(Bloomberg) -- Michael Steinhardt, the money manager and art collector caught up in legal battles over ancient artifacts, agreed to surrender 180 pieces valued at $70 million and accept a lifetime ban from the antiquities market, New York prosecutors said.

The pieces Steinhardt turned over were looted and smuggled from 11 countries, which included Egypt, Greece, Iraq, Italy and Turkey, and trafficked by criminal smuggling networks, the Manhattan District Attorney’s Office said in a statement Monday. 

While the 80-year-old money manager “displayed a rapacious appetite for plundered artifacts without concern for the legality of his actions,” no charges were filed against him, District Attorney Cyrus Vance Jr. said in the statement. Steinhardt maintained he bought the pieces based on false representations from sellers, and that he committed no crimes in the deals.

Prosecutors began a criminal probe of Steinhardt in 2017, after an artifact he once owned known as the “Bull’s Head” was surrendered to the district attorney by the Metropolitan Museum of Art. The item, valued at millions of dollars, had disappeared from Lebanon during its civil war, according to court filings. 

That episode was at least the fifth time questions arose about the source of works in Steinhardt’s collection. The same year, he was sued by the Republic of Turkey over his effort to auction a stone idol. In the 1990s, he appealed a case all the way to the U.S. Supreme Court to defend his ownership of an antique gold platter seized from his apartment at Italy’s request. The appeals failed.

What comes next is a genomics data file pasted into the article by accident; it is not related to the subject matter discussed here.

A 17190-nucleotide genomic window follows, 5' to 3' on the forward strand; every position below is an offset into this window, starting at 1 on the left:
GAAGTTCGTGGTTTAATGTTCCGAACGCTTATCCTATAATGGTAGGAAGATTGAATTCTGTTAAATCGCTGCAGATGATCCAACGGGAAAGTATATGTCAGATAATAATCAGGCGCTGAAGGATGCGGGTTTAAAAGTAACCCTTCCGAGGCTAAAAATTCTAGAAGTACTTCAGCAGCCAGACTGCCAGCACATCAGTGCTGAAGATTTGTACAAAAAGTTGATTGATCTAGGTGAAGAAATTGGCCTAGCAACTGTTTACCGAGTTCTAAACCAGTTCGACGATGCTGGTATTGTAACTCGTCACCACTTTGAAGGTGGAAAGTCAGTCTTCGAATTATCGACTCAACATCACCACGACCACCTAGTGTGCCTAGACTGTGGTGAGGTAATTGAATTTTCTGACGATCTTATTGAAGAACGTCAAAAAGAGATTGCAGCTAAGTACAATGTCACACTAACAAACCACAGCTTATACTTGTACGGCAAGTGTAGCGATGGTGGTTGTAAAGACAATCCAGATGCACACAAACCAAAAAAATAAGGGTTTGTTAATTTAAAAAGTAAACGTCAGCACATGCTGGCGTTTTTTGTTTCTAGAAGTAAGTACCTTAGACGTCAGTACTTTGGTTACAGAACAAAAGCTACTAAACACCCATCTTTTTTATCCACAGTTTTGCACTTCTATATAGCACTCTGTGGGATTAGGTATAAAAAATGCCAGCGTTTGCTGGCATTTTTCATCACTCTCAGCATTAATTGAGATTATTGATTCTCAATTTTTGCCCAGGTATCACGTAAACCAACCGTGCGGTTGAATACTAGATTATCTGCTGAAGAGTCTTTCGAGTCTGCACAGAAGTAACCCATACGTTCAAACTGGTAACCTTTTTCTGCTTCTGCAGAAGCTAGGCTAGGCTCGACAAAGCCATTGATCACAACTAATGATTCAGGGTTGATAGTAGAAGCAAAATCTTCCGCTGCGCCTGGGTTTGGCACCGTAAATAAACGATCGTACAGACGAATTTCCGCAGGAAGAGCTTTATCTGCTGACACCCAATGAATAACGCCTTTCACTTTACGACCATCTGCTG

Steinhardt is “pleased” that he won’t be charged and that “items wrongfully taken by others will be returned to their native countries,” his lawyers said in an emailed statement. “Many of the dealers from whom Mr. Steinhardt bought these items made specific representations as to the dealers’ lawful title to the items, and to their alleged provenance. To the extent these representations were false, Mr. Steinhardt has reserved his rights to seek recompense from the dealers involved.”

Prosecutors said Steinhardt had owned and traded more than 1,000 antiquities since 1987, and his art collection was valued at about $200 million, Bloomberg reported in 2017. He also owned modern art and textiles, along with a private exotic animal zoo at an estate in Bedford, New York. Steinhardt said he was drawn to the inherent risk of ancient art, and that the questions he faced on disputed pieces amounted to “a little bit of bad luck.” 

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